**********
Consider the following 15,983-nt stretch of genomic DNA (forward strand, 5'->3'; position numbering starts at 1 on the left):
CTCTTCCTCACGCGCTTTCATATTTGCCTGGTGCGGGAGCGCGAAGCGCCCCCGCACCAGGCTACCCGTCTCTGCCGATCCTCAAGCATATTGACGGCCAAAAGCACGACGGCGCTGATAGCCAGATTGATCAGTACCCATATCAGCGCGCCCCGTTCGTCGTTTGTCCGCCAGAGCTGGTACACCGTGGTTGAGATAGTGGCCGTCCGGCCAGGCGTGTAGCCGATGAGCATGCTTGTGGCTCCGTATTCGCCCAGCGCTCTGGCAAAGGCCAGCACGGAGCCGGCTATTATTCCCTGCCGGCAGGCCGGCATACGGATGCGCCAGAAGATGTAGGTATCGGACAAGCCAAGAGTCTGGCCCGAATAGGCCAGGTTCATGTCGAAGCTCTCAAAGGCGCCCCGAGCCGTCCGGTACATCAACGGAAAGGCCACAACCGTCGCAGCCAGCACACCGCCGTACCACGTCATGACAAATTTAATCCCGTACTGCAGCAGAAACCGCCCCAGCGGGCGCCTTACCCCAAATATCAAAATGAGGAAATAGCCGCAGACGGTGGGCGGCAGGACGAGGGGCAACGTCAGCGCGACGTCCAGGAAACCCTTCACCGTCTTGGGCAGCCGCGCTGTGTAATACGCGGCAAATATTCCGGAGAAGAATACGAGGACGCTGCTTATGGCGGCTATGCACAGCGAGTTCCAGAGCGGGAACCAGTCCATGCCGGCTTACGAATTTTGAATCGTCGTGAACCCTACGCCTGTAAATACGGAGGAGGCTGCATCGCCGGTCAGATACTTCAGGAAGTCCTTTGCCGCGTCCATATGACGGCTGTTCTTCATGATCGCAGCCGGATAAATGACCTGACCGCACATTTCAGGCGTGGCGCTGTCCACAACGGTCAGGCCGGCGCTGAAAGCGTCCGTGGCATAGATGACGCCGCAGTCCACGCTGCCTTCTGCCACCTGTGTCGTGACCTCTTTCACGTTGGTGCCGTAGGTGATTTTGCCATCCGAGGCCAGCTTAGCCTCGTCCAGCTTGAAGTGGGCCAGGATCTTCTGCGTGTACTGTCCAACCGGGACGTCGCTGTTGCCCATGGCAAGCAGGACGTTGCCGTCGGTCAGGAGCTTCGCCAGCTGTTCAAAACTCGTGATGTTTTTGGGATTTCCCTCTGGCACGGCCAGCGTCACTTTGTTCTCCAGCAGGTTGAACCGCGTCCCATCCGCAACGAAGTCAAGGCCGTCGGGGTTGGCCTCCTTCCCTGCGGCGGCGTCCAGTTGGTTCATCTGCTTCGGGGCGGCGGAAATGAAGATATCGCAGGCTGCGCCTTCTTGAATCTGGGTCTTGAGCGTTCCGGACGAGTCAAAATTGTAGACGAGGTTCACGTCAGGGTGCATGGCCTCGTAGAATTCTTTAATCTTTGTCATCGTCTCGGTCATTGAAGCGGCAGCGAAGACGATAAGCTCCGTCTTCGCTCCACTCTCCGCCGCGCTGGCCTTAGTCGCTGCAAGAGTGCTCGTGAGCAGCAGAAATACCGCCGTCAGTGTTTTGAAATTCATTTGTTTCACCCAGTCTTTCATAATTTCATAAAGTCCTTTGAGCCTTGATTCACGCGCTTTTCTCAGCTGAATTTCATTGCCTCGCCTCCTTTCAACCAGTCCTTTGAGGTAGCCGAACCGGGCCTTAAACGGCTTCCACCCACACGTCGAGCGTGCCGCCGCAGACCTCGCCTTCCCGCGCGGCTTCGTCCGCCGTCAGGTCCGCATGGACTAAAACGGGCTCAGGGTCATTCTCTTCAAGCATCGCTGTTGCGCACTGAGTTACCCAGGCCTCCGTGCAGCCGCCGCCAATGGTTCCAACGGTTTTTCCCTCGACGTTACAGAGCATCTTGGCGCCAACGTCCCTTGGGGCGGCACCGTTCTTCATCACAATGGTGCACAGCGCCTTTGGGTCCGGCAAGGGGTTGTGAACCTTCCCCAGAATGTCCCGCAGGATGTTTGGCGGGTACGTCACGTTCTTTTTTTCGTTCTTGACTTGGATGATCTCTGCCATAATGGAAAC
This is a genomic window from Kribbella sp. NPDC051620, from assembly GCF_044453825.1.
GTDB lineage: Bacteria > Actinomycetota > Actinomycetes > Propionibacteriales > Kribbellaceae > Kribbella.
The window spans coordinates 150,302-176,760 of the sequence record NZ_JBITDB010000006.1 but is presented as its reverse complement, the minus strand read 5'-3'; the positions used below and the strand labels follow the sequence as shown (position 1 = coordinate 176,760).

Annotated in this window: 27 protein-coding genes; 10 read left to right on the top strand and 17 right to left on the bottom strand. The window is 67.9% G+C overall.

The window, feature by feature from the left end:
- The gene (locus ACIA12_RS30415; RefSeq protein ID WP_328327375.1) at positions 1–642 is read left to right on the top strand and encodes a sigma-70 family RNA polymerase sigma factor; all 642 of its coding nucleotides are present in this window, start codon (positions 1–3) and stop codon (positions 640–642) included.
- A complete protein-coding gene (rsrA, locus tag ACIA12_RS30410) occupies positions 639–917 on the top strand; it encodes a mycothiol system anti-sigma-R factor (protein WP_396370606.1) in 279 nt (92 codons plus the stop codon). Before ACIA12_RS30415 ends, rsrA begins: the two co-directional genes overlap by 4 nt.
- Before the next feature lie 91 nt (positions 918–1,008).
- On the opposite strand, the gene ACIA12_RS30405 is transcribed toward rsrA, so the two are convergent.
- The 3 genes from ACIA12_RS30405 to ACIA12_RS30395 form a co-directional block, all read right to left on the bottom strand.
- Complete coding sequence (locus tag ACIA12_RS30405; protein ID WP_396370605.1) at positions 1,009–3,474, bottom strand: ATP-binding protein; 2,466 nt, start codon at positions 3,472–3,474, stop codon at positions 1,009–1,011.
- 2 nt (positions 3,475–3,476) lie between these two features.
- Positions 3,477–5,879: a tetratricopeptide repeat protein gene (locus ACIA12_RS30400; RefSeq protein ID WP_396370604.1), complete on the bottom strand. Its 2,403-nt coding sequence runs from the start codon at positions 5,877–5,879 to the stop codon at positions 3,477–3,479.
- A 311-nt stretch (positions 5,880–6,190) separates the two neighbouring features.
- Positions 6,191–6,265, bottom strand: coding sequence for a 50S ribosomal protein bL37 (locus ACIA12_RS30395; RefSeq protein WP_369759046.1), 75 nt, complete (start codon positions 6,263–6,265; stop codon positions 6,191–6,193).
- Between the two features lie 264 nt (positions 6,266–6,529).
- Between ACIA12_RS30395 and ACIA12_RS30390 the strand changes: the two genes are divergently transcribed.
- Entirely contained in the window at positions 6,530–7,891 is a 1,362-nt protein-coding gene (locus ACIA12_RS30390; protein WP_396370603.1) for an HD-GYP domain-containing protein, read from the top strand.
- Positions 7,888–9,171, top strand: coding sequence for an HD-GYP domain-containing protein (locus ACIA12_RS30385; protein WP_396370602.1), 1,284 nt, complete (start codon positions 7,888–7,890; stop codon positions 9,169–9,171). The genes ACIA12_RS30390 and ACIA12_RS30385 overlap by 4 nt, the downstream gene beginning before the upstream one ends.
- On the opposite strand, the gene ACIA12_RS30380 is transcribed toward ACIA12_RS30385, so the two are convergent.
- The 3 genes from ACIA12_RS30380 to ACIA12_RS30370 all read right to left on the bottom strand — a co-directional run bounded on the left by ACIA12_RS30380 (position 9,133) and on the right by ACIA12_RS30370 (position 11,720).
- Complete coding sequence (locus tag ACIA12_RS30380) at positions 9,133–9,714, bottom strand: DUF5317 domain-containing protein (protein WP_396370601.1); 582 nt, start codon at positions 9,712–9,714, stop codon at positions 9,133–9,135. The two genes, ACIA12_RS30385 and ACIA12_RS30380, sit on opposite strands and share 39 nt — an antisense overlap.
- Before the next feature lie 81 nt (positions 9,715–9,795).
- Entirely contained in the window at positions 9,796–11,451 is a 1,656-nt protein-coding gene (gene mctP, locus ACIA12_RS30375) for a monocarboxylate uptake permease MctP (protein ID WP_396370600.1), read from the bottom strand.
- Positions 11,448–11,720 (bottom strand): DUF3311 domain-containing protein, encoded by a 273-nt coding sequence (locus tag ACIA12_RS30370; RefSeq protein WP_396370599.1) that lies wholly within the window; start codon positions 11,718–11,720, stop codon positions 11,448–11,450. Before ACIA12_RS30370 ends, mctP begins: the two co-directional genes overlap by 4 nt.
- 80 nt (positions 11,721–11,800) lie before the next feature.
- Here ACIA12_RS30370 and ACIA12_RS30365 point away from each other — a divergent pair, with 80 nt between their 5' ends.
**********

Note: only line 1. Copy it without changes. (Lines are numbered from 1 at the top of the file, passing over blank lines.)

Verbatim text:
Consider the following 15,983-nt stretch of genomic DNA (forward strand, 5'->3'; position numbering starts at 1 on the left):